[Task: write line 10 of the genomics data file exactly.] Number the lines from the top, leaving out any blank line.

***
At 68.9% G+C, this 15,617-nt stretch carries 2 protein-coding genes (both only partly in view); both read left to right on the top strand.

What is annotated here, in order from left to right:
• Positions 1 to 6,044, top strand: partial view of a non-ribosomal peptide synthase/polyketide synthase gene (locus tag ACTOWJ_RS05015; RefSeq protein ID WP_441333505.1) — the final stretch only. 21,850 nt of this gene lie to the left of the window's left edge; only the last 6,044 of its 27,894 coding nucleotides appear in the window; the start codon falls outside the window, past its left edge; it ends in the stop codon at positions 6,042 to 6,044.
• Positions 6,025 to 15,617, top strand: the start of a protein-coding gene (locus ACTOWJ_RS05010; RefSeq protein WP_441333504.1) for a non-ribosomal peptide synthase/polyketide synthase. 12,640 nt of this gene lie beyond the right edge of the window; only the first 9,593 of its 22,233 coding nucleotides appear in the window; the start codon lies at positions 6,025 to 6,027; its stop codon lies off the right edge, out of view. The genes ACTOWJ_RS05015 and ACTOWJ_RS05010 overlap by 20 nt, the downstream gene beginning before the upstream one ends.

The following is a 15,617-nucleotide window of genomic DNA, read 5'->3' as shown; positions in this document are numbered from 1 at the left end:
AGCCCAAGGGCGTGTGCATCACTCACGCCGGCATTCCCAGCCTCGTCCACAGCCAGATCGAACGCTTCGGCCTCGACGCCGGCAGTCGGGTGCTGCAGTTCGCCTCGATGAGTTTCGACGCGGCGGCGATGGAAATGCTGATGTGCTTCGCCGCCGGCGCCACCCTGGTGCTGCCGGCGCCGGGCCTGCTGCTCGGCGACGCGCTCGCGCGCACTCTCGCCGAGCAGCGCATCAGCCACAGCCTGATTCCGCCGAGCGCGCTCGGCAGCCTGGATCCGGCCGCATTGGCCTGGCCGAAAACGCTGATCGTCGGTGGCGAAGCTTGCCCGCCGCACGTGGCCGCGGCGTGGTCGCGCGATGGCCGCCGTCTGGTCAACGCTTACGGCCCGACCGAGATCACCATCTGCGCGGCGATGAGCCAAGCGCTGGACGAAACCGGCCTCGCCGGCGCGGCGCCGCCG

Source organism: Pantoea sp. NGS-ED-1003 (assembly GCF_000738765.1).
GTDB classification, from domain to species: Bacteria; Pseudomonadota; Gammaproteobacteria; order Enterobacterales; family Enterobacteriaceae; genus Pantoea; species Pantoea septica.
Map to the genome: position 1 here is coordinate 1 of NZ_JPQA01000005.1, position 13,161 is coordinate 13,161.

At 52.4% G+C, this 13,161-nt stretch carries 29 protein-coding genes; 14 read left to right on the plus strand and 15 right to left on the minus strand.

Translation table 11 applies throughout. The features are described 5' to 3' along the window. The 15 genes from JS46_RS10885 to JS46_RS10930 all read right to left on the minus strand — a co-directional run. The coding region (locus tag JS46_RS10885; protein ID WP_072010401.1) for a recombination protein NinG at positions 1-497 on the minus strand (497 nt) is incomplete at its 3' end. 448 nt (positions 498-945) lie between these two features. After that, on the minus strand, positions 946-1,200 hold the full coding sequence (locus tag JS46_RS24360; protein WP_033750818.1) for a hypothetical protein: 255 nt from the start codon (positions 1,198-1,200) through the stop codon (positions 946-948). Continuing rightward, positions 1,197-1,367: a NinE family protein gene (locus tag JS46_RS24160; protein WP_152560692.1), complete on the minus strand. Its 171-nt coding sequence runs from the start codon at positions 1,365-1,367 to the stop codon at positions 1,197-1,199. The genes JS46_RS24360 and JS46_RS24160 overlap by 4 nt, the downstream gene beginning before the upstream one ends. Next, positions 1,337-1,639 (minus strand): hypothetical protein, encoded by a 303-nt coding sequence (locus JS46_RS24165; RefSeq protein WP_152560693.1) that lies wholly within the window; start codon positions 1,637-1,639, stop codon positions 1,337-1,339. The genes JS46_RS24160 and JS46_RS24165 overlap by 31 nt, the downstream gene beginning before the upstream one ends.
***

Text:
At 52.4% G+C, this 13,161-nt stretch carries 29 protein-coding genes; 14 read left to right on the plus strand and 15 right to left on the minus strand.